At first, when habeō had a direct object, the participle would agree with it. But when it didn't, the neuter singular was used by default. And over time, the neuter singular took over everywhere: the agreement didn't really add anything meaningful, and it only appeared half the time anyway. This was a slow and inconsistent process:

Metuō enim nē vōs ibi habeam fatigātōs.
But I'm afraid I might have exhausted you here.

(Augustine Sermones 37.27, fourth century CE, translation mine.)

Haec omnia probātum habēmus.
We've already tried all these things.

(Oribasius 7.48.189f, fourth century CE, translation mine.)

Both of these examples are from educated, formal writings in the same time period: Augustine was a prolific philosopher, and Oribasius was an imperial physician. So it seems both forms were perfectly acceptable at that point.

Over time, the "always neuter singular" form won out (unless the noun comes immediately before habēre, as pointed out in the comments—then it still acts like a direct object). And this is what we see in all the modern Romance languages.

P.S. A bit of searching has turned up people calling this the "composite perfect", "habeō-perfect", "Romance perfect", or "true perfect" (since it actually has a perfective meaning). I think all of those names would be understood.

  • Many thanks! I guess one could argue that scriptum is the object, meaning "writing" or "text", in that Vitruvius passage. But I do agree that reading it as a perfect tense with auxiliary habere makes a lot of sense.
    – Joonas Ilmavirta
    Commented May 14, 2019 at 19:49
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    Great answer. I do have one quibble, which is that the Augustine quote may not be a perfect at all. Here's the context: "Attendite, rogo vos: iam in fine lectionis sumus. Metuo enim ne ibi vos habeam fatigatos, ubi maxime exigo intentos." Listen up, please, we're now coming to the end of the lesson. I'm afraid I have you all worn out at the precise point where I most require you to be attentive. Is Augustine taking responsibility, "I've worn you out," or not, "I finally have you [at this point in the lesson], and you're worn out"? Maybe parallel texts could clarify? Commented Jun 25, 2019 at 16:18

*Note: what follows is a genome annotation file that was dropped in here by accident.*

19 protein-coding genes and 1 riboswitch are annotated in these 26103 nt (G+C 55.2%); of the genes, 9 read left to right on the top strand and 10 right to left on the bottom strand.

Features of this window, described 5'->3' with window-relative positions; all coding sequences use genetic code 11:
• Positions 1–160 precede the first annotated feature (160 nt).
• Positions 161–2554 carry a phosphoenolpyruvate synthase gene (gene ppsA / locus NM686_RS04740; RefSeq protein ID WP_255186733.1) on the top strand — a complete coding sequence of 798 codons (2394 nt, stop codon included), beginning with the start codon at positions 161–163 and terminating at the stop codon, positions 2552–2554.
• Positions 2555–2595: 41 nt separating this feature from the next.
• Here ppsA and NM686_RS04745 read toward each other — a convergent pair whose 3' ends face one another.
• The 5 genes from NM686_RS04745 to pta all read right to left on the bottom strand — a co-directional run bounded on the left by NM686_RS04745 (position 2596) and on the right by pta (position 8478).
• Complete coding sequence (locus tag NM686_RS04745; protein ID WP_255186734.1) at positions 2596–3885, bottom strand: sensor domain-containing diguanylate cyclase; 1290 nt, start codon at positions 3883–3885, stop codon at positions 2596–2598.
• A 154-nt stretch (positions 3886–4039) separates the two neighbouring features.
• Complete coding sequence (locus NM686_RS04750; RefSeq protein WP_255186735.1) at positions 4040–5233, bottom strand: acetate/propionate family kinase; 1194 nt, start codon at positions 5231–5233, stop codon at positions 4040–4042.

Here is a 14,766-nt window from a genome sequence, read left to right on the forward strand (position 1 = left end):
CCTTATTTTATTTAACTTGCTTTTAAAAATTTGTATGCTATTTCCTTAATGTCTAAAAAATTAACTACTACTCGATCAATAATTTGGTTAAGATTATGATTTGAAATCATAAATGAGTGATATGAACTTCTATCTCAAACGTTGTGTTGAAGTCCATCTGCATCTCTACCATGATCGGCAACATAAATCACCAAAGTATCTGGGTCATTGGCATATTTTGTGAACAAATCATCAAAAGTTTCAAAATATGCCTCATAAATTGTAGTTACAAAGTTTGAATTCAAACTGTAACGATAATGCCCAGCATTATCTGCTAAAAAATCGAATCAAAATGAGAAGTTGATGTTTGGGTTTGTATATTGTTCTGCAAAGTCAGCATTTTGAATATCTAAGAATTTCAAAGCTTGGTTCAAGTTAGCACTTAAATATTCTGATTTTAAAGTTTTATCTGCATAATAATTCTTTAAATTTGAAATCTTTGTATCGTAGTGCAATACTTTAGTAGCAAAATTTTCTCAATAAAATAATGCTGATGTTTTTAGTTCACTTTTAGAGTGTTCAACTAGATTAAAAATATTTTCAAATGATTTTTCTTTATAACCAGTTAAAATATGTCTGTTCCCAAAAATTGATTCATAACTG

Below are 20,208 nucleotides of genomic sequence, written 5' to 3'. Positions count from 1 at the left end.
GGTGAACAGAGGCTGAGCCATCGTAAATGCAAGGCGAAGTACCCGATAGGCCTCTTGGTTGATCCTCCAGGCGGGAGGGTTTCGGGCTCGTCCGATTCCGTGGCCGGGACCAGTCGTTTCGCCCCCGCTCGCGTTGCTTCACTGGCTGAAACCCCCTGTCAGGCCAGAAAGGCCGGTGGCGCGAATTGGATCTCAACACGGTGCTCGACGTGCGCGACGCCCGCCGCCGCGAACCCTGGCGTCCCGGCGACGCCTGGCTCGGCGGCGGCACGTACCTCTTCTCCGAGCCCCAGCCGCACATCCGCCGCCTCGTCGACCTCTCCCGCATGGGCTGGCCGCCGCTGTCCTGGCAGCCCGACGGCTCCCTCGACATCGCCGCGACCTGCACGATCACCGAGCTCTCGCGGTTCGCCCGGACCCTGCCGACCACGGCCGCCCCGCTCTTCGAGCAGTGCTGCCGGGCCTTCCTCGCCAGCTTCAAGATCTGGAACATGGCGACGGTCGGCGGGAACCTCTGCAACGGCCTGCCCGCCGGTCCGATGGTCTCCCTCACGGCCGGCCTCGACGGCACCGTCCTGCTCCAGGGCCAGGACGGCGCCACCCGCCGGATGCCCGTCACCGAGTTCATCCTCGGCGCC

• @Kingshorsey That's a very good quibble! I'll find some more context for these and see what I can do.
    – Draconis
    Commented Jun 25, 2019 at 16:27
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    In general, caution needs to be exercisesed when equating a romance-looking construction in Latin to an actual romance construction. There's nothing indicating that the Vitruvius quote, to a CL speaker, meant something other than "we have it written above" in the literal, material sense by way of conflating the existential/possessive nōbīs suprā scrīptum est with the periphrastic perfect suprā scrīptum est. In fact, I think the absolute majority of instances of this use can be interpreted in this existential/possessive way. Commented Jun 26, 2019 at 1:56